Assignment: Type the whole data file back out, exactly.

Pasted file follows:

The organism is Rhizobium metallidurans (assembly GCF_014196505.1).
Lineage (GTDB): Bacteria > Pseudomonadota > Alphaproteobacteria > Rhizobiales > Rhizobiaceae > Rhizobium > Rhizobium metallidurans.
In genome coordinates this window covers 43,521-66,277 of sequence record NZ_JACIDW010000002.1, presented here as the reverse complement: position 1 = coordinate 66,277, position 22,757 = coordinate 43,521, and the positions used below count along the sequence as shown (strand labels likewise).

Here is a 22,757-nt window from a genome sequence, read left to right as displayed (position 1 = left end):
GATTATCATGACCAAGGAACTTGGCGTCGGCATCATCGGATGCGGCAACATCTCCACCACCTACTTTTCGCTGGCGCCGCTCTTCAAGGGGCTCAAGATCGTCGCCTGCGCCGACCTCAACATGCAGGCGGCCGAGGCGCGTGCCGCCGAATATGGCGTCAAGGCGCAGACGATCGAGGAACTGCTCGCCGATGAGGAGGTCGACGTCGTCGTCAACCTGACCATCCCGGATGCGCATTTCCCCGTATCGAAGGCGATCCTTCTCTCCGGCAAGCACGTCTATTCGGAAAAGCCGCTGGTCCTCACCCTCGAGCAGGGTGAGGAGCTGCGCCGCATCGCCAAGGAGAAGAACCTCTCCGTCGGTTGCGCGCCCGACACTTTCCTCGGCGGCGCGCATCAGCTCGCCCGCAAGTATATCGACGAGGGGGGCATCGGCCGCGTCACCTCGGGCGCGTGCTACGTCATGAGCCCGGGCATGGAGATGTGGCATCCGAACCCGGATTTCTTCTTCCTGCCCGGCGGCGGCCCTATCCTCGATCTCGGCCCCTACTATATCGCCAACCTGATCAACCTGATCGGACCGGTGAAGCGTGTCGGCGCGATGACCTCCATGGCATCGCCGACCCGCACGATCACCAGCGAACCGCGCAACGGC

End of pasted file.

The organism is Rhizobium metallidurans (assembly GCF_014196505.1).
Lineage (GTDB): Bacteria > Pseudomonadota > Alphaproteobacteria > Rhizobiales > Rhizobiaceae > Rhizobium > Rhizobium metallidurans.
In genome coordinates this window covers 43,521-66,277 of sequence record NZ_JACIDW010000002.1, presented here as the reverse complement: position 1 = coordinate 66,277, position 22,757 = coordinate 43,521, and the positions used below count along the sequence as shown (strand labels likewise).

Here is a 22,757-nt window from a genome sequence, read left to right as displayed (position 1 = left end):
GATTATCATGACCAAGGAACTTGGCGTCGGCATCATCGGATGCGGCAACATCTCCACCACCTACTTTTCGCTGGCGCCGCTCTTCAAGGGGCTCAAGATCGTCGCCTGCGCCGACCTCAACATGCAGGCGGCCGAGGCGCGTGCCGCCGAATATGGCGTCAAGGCGCAGACGATCGAGGAACTGCTCGCCGATGAGGAGGTCGACGTCGTCGTCAACCTGACCATCCCGGATGCGCATTTCCCCGTATCGAAGGCGATCCTTCTCTCCGGCAAGCACGTCTATTCGGAAAAGCCGCTGGTCCTCACCCTCGAGCAGGGTGAGGAGCTGCGCCGCATCGCCAAGGAGAAGAACCTCTCCGTCGGTTGCGCGCCCGACACTTTCCTCGGCGGCGCGCATCAGCTCGCCCGCAAGTATATCGACGAGGGGGGCATCGGCCGCGTCACCTCGGGCGCGTGCTACGTCATGAGCCCGGGCATGGAGATGTGGCATCCGAACCCGGATTTCTTCTTCCTGCCCGGCGGCGGCCCTATCCTCGATCTCGGCCCCTACTATATCGCCAACCTGATCAACCTGATCGGACCGGTGAAGCGTGTCGGCGCGATGACCTCCATGGCATCGCCGACCCGCACGATCACCAGCGAACCGCGCAACGGC